Orange County Music League Inspires Musicians to Help the Homeless
John Safari delivering clothes and supplies to homeless at the Santa Ana Civic Center
Courtesy of John Safari
As a promoter and manager of undiscovered talent in OC, John Safari is used to giving opportunities to local bands most of us never knew existed. The founder of the artist development collective Orange County Music League says his ears are perpetually open to new music. But his latest venture with the Santa Ana-based collective opened his eyes to the swath of homeless who spend every night camped outside the Santa Ana Civic Center, less than five blocks from OCML’s office.
Anyone can agree that Safari's new plan to host monthly clothing and food drives in front of the Santa Ana Civic Center is a good deed. And utilizing local musicians and businesses to help the cause makes it sound even better. For the past two months, bands and promoters from OCML have stockpiled food and clothing for the homeless as part of an initiative that’s getting ready to turn up the volume.
Starting January 31, Safari is throwing a brunch at 4th Street Market that doubles as a food and clothing drive on the last Sunday of every month. The brunch will feature performances from OCML bands, comedians and other local talent. The main goal is to create a community of musicians who spend time thinking about something other than their big break.
“We’re growing a more compassionate community this way because no matter what it gets people thinking about other people,” Safari says.
After each Sunday brunch, the food and supplies donated will be prepared and distributed to the homeless on the first Thursday of every month. With the help from 4th Street Market and other local promotion companies Twisted Soul Entertainment and 1st Degree Entertainment, this charitable event is already becoming one of the most altruistic movements to come out of OC’s music community in 2016.
“I didn’t even know how bad it was [at the Civic Center] and how many people slept outside over there until we went out and fed them,” Safari says. “You see a few homeless people walking around and you think it’s pretty bad but you go to the Civic Center and you go 'holy shit there’s thousands of people here.' And the city’s not taking care of it, it’s in their parking lot.”
Safari and his crew of volunteers shot video documenting their first event to feed the homeless outside the Civic Center just before Thanksgiving, where they were able to serve hot meals to over 200 people. Santa Ana’s 4th Street Market is allowing OCML to use their test kitchen to prep meals free of charge. The Robin’s Nest Wine Bar is also donating food and supplies to help the effort.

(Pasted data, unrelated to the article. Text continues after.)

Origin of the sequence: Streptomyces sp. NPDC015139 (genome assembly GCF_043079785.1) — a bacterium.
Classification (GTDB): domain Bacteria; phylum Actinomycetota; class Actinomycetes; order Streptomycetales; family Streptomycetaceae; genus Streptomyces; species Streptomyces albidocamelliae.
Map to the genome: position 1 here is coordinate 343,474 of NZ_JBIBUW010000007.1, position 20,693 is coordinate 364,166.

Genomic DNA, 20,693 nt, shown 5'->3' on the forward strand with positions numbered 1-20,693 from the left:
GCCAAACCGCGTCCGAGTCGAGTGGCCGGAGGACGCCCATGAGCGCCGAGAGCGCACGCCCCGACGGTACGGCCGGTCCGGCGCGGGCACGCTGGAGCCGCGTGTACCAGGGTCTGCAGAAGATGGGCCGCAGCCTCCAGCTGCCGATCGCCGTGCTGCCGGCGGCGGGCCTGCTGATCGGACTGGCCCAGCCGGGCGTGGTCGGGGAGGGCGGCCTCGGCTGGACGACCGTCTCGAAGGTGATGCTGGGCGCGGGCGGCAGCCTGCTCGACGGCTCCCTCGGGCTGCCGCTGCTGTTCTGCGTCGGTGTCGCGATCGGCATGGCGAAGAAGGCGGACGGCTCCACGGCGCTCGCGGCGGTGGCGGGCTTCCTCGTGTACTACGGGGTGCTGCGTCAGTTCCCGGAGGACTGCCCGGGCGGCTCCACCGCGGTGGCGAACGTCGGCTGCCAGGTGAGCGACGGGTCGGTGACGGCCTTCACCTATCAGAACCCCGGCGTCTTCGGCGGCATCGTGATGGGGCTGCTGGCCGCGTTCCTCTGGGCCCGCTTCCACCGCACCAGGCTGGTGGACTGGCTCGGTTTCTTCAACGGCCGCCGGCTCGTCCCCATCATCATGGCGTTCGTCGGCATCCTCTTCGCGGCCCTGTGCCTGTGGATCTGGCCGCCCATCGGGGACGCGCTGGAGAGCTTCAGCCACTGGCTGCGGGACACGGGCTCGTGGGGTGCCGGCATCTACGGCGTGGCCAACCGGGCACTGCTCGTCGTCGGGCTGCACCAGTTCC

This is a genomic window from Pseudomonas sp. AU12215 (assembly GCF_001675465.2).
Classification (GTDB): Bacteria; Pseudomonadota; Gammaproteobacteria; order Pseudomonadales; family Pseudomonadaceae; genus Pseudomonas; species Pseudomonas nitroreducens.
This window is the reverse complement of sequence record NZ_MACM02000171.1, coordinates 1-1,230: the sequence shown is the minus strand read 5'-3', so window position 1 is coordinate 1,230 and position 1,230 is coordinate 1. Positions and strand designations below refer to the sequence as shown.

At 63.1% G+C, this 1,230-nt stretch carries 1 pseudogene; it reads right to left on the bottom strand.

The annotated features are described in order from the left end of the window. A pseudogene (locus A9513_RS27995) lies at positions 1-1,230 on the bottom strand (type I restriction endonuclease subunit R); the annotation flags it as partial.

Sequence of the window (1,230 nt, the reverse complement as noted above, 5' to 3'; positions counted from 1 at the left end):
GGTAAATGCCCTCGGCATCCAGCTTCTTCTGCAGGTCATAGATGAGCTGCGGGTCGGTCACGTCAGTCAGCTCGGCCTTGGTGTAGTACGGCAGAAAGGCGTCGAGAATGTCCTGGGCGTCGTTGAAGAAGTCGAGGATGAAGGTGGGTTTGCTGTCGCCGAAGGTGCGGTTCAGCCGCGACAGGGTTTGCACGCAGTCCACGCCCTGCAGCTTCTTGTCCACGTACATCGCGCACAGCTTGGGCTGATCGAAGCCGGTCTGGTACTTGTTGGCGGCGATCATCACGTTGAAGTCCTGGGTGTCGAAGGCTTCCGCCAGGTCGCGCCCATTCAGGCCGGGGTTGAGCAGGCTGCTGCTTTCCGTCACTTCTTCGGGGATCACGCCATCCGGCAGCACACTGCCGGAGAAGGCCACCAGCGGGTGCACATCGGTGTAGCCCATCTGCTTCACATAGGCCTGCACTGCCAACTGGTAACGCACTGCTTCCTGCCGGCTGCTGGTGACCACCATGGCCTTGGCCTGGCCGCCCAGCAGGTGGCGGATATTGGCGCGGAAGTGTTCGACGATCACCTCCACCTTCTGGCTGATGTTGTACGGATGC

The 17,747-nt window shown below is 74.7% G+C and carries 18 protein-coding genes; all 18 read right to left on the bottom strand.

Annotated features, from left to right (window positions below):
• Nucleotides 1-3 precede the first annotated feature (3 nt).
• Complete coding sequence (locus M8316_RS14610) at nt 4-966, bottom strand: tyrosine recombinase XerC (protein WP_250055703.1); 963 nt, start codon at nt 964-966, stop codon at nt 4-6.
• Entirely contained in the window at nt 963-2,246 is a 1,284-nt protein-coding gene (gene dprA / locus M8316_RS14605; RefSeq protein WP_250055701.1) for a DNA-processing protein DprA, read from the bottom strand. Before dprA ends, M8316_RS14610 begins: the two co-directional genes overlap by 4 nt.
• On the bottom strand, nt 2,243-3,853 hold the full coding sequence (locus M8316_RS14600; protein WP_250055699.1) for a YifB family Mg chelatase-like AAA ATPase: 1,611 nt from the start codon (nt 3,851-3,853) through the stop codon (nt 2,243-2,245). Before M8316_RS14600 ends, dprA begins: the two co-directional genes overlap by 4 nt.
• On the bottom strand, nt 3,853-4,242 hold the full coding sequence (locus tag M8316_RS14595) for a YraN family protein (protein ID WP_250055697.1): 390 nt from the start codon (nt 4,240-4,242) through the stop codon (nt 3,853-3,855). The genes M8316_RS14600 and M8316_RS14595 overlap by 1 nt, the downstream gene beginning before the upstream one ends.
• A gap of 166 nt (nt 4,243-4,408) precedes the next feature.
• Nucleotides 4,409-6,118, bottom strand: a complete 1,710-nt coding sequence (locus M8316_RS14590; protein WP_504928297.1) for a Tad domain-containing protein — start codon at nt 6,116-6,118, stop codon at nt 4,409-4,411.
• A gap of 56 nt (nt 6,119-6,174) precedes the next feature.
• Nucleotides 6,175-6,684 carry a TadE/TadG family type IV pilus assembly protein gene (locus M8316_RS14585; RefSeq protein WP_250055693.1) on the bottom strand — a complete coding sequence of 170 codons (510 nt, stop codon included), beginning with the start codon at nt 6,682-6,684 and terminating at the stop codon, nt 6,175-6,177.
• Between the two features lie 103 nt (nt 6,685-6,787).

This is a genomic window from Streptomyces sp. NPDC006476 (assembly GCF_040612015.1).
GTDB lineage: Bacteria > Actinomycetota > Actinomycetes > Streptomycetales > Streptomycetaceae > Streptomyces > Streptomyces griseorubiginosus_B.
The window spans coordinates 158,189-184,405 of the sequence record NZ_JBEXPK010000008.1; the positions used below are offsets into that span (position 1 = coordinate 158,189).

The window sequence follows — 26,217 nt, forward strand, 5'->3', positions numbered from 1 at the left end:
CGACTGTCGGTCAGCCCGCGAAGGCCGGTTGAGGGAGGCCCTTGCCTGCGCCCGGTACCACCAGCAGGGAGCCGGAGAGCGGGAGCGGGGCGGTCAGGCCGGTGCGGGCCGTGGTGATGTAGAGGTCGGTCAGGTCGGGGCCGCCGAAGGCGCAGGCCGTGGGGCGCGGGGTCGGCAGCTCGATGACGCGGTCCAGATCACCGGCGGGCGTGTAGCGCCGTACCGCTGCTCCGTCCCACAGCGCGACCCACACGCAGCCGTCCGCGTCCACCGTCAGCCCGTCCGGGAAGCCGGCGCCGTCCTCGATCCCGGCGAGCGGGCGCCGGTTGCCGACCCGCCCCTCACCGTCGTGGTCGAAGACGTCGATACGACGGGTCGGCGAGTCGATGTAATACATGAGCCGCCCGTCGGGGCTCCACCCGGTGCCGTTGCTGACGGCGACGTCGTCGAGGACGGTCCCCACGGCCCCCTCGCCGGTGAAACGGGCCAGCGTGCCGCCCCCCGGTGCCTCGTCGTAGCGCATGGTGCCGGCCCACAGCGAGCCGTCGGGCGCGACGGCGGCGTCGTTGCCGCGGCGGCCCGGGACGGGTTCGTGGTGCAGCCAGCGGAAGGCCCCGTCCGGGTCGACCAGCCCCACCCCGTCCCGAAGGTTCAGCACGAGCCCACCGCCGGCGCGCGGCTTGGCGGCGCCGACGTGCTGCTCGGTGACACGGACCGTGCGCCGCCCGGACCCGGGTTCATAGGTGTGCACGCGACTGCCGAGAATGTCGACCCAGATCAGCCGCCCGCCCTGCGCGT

Everything from the cooking, serving and donations is handled by local musicians, many of whom owe plenty of gratitude to Safari for getting them gigs or distributing their music under the OCML banner. South County punk band The Alientated and OC rockers Dreams of Vertigo are two of the bands that have been most helpful in the initial stages of the OCML event, donating clothing for the cause. For Kenny "Feezy" O'Brien, bassist for The Alienated, helping out with a drive like this is especially significant. Last year, he and his band elected to spend several months living in their drummer’s van to experience in some small way what it was like to be homeless.
“As a band we say that if you wanna change something in the world, you have to experience it," he says.
Parked outside the drummer’s family home in Laguna Hills, the band lived, ate and slept in the van. They only allowed themselves to use the drummer’s garage for band practice. Kenny and his band's guitarist/lead singer Scott Gordon then spent an additional seven weeks living in Gordon's four door sedan sleeping in the front seats. By the end of his experience, O'Brien says he emerged with a new appreciation for the simplest things he'd taken for granted.
“We realized that a lot of the clothes we had weren’t good enough to keep us warm and comfortable, we were more focused on looking good than being comfortable. That’s one thing we totally overlooked.”
It’s also something that most people overlook when donating to charity. While food is nice, Safari says it’s better for people to donate warm clothes, tarps, tents and blankets that will help people keep warm and dry, especially in with another El Niño already upon us.
“Nobody thinks about the small things—like the fact that you really don’t wanna wear the same underwear 5 days in a row,” Safari says. “And it’s really hard for any of these people to get laundry done so even a laundry pass would be amazing, or bus passes—-the things that people aren’t really thinking of are the things they need.”
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